Competition Law, Patent Law and Technology Globalisation by Mark Summerfield

As noted in the Competition Policy Review Issues Paper, a primary underlying rationale for the grant of intellectual property (IP) rights is the fact that “creations and ideas, once known, may otherwise be copied at little cost, leading to under-investment in intellectual goods and services.”  Patents, in particular, are intended to provide an incentive, in the form of an exclusive right of commercial exploitation for up to 20 years, for investment in research, development and commercialisation of new inventions in all fields of technology.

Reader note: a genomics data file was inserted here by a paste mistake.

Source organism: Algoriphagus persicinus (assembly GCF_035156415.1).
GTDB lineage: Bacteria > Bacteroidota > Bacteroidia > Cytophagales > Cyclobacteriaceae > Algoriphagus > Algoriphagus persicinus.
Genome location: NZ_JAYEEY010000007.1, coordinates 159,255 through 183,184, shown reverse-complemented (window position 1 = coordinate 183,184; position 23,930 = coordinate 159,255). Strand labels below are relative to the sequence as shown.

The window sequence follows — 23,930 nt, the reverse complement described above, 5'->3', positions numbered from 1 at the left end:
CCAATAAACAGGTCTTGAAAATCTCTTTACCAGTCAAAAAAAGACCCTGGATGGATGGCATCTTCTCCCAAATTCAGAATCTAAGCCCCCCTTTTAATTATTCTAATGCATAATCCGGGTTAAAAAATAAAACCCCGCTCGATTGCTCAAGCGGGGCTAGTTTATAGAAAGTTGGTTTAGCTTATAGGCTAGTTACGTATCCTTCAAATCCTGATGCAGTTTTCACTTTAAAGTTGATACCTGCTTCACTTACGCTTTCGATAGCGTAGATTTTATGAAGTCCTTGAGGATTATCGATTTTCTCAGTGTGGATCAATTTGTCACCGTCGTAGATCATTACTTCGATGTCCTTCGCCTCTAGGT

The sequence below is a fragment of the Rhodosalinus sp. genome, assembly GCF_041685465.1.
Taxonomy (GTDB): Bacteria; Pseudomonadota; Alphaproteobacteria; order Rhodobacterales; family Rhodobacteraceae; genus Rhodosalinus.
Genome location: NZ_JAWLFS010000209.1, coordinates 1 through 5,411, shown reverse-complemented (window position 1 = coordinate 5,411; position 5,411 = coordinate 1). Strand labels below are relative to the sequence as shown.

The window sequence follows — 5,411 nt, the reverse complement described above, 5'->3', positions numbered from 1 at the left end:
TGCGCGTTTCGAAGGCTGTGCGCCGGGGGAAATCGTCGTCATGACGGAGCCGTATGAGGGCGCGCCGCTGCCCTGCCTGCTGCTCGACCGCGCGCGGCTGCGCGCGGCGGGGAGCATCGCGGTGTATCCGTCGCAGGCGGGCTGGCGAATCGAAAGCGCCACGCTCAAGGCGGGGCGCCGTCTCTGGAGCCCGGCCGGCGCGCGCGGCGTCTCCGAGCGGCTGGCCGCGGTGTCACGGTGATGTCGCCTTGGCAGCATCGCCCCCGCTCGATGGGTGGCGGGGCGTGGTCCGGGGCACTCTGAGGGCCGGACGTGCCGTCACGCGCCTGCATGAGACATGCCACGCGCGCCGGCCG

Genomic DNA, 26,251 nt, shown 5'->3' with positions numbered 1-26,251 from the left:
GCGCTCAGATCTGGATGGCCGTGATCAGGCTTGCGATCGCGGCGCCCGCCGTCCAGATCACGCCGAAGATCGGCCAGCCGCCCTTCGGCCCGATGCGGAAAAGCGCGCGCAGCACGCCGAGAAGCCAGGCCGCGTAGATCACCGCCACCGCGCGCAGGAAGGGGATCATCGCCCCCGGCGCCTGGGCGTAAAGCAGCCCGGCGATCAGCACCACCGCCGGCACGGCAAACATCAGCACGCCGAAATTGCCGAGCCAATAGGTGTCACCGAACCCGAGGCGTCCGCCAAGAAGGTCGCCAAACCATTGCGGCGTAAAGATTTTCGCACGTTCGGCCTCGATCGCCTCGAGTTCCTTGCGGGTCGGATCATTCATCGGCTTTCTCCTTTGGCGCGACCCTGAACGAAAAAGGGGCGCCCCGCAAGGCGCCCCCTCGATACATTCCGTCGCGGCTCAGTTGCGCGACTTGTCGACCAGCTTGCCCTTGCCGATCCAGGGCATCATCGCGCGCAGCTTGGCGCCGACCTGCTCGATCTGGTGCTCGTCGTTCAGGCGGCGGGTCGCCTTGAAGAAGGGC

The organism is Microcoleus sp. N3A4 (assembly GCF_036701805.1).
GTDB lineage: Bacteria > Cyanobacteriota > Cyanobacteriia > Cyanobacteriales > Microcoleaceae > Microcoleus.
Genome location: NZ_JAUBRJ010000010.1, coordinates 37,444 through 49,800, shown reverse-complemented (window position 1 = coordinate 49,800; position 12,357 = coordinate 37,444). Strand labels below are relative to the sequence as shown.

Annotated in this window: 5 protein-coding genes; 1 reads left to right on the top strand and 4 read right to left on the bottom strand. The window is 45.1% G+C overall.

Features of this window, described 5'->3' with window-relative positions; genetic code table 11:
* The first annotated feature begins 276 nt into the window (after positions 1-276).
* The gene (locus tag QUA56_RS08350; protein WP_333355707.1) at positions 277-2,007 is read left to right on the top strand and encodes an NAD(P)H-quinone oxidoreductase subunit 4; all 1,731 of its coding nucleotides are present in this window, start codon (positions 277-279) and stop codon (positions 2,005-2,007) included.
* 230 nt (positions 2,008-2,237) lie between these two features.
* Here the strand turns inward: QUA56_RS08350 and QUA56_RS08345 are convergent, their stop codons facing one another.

This is the opening paragraph of a fascinating article written by Mark Summerfield of Watermark in which he considers competition law in the context of patent law. The full article is available here.

Mark blogs at patentology.com.au, and can be found on Twitter (@patentology) and Google+. He updates the patents chapter of CCH’s Australian Industrial & Intellectual Property service.

Competition Law, Patent Law and Technology Globalisation by Mark Summerfield
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About Anne Wardell

Anne Wardell is Editorial Content Manager at CCH and co-administrator of the Law Chat site.
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